On November 1, 2023, OMB released draft guidance on Advancing Governance, Innovation, and Risk Management for Agency Use of Artificial Intelligence.  The draft guidance would implement many of the provisions of the AI EO.  For example, the draft guidance would direct federal agencies to:

  • “Designate Chief AI Officers, who would have the responsibility to advise agency leadership on AI[;]”
  • “Remove unnecessary barriers to the responsible use of AI, including those related to insufficient information technology infrastructure[;]” and
  • “Provide recommendations for managing risk in federal procurement of AI[,]” among other actions.

Among other things, the memorandum directs agencies to ensure that appropriate IT infrastructure is in place for AI projects, including that AI and other critical emerging technologies are prioritized in agency authorities to operate, that agency cybersecurity processes address the needs of AI applications, and that appropriate IT infrastructure is in place, including monitoring capabilities.

The comment period on the OMB draft guidance closed on December 5, 2023.

CISA Issues AI Roadmap

On November 14, 2023, CISA published a “roadmap” for its efforts to implement the AI EO.  The roadmap outlines five strategic efforts for CISA:  (1) Responsibly using AI to support CISA’s mission, including cyber defense; (2) developing best practices and guidance for secure and resilient AI software development and attestation; (3) Protecting critical infrastructure against malicious use of AI; (4) Collaborating and communicate on key AI efforts with other federal agencies, international partners, and the public; and (5) Expanding AI expertise in the workforce, including by recruiting new employees with AI expertise, educating CISA’s workforce on AI, and training them on the legal, ethical, and policy aspects of implementing AI.  Regarding the “secure and resilient AI software” effort, CISA’s roadmap states that CISA will incorporate AI systems into its ongoing Secure By Design Initiative for software generally and will also evaluate SBOM toolchains, including SBOM format standards and automated SBOM collection and translation software, “to confirm coverage of AI software.”

 

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Photo of Robert Huffman Robert Huffman

Bob Huffman counsels government contractors on emerging technology issues, including artificial intelligence (AI), cybersecurity, and software supply chain security, that are currently affecting federal and state procurement. His areas of expertise include the Department of Defense (DOD) and other agency acquisition regulations governing…

Bob Huffman counsels government contractors on emerging technology issues, including artificial intelligence (AI), cybersecurity, and software supply chain security, that are currently affecting federal and state procurement. His areas of expertise include the Department of Defense (DOD) and other agency acquisition regulations governing information security and the reporting of cyber incidents, the proposed Cybersecurity Maturity Model Certification (CMMC) program, the requirements for secure software development self-attestations and bills of materials (SBOMs) emanating from the May 2021 Executive Order on Cybersecurity, and the various requirements for responsible AI procurement, safety, and testing currently being implemented under the October 2023 AI Executive Order. 

Bob also represents contractors in False Claims Act (FCA) litigation and investigations involving cybersecurity and other technology compliance issues, as well more traditional government contracting costs, quality, and regulatory compliance issues. These investigations include significant parallel civil/criminal proceedings growing out of the Department of Justice’s Cyber Fraud Initiative. They also include investigations resulting from False Claims Act qui tam lawsuits and other enforcement proceedings. Bob has represented clients in over a dozen FCA qui tam suits.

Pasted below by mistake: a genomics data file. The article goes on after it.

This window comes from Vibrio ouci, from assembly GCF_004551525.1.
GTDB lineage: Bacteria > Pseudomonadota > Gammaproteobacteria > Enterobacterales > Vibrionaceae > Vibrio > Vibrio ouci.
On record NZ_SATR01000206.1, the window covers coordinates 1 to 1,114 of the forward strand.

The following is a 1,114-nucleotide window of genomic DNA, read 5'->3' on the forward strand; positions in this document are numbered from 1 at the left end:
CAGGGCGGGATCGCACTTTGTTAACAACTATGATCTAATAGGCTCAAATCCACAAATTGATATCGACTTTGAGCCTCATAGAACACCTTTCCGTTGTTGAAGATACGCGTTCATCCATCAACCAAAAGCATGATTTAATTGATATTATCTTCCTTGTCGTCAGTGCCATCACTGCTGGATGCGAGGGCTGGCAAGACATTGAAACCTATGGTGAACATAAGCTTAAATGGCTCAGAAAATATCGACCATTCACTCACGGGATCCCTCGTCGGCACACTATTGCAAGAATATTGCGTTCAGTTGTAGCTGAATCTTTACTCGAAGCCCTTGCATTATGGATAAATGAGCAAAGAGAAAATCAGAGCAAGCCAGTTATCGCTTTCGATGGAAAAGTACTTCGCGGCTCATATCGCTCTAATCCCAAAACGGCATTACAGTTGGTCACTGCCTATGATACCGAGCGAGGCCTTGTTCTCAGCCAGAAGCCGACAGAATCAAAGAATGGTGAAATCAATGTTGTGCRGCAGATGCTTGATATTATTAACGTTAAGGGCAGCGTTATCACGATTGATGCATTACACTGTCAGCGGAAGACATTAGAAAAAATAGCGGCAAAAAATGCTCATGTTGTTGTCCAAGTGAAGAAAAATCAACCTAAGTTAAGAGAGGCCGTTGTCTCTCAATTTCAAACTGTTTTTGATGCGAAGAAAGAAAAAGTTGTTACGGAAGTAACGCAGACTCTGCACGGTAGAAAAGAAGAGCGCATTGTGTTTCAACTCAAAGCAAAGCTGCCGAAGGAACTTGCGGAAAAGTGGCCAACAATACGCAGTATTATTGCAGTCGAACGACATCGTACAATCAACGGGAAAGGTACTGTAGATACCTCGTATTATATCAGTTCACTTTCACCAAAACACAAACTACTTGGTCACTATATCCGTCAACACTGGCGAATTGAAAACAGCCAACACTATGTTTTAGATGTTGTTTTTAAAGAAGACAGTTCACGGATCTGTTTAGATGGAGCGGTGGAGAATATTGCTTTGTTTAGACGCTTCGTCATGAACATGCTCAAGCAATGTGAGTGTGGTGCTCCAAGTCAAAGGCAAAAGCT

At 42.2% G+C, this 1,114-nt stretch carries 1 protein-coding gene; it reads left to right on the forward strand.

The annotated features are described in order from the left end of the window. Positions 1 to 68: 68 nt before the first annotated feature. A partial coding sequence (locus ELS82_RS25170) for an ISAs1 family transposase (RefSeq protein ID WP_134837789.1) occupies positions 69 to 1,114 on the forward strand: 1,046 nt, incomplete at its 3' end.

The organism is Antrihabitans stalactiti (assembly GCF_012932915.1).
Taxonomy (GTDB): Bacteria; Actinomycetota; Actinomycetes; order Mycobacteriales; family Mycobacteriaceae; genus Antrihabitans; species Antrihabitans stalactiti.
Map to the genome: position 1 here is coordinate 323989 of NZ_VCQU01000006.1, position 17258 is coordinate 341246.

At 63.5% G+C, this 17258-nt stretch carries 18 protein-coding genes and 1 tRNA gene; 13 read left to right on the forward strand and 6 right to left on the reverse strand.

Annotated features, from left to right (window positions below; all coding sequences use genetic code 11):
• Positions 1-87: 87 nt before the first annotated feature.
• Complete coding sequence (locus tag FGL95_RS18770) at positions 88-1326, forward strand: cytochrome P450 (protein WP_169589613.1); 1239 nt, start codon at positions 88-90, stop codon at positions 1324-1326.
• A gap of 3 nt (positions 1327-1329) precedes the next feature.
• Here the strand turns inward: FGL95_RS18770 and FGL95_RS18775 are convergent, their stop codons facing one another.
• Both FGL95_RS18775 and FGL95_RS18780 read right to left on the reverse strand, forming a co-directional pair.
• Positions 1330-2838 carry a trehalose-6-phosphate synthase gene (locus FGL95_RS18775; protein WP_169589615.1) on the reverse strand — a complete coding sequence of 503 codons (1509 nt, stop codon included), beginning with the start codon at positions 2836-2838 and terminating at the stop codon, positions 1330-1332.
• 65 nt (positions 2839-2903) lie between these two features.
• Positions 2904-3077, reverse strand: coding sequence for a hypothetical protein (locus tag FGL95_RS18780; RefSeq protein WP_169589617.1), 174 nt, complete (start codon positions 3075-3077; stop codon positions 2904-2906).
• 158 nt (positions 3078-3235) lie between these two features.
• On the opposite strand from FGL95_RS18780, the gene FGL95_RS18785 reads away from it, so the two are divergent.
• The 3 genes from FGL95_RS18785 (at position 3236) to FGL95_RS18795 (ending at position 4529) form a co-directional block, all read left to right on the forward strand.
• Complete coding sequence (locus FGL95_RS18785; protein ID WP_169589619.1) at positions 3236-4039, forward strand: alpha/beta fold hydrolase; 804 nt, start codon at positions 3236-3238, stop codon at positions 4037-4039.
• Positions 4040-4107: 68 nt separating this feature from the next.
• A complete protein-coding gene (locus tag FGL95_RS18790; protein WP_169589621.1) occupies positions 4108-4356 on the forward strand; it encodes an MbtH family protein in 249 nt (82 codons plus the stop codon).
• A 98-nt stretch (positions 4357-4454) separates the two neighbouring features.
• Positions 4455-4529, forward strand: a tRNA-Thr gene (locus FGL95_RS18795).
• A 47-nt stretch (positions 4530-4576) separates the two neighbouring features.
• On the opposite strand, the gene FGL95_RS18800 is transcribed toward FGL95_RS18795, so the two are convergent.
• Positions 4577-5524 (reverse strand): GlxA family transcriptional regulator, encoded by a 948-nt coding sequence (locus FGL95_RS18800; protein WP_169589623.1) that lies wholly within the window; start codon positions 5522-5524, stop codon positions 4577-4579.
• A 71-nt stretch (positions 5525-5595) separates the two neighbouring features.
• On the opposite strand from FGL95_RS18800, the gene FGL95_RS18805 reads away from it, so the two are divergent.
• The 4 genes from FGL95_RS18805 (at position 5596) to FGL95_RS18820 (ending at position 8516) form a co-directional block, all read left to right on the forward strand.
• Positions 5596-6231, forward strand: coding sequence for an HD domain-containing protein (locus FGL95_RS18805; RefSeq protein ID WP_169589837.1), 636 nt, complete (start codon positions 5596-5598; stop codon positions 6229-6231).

Bob also regularly counsels clients on government contracting supply chain compliance issues, including those arising under the Buy American Act/Trade Agreements Act and Section 889 of the FY2019 National Defense Authorization Act. In addition, Bob advises government contractors on rules relating to IP, including government patent rights, technical data rights, rights in computer software, and the rules applicable to IP in the acquisition of commercial products, services, and software. He focuses this aspect of his practice on the overlap of these traditional government contracts IP rules with the IP issues associated with the acquisition of AI services and the data needed to train the large learning models on which those services are based. 

Bob writes extensively in the areas of procurement-related AI, cybersecurity, software security, and supply chain regulation. He also teaches a course at Georgetown Law School that focuses on the technology, supply chain, and national security issues associated with energy and climate change.

Photo of Susan B. Cassidy Susan B. Cassidy

Ms. Cassidy represents clients in the defense, intelligence, and information technologies sectors.  She works with clients to navigate the complex rules and regulations that govern federal procurement and her practice includes both counseling and litigation components.  Ms. Cassidy conducts internal investigations for government…

Ms. Cassidy represents clients in the defense, intelligence, and information technologies sectors.  She works with clients to navigate the complex rules and regulations that govern federal procurement and her practice includes both counseling and litigation components.  Ms. Cassidy conducts internal investigations for government contractors and represents her clients before the Defense Contract Audit Agency (DCAA), Inspectors General (IG), and the Department of Justice with regard to those investigations.  From 2008 to 2012, Ms. Cassidy served as in-house counsel at Northrop Grumman Corporation, one of the world’s largest defense contractors, supporting both defense and intelligence programs. Previously, Ms. Cassidy held an in-house position with Motorola Inc., leading a team of lawyers supporting sales of commercial communications products and services to US government defense and civilian agencies. Prior to going in-house, Ms. Cassidy was a litigation and government contracts partner in an international law firm headquartered in Washington, DC.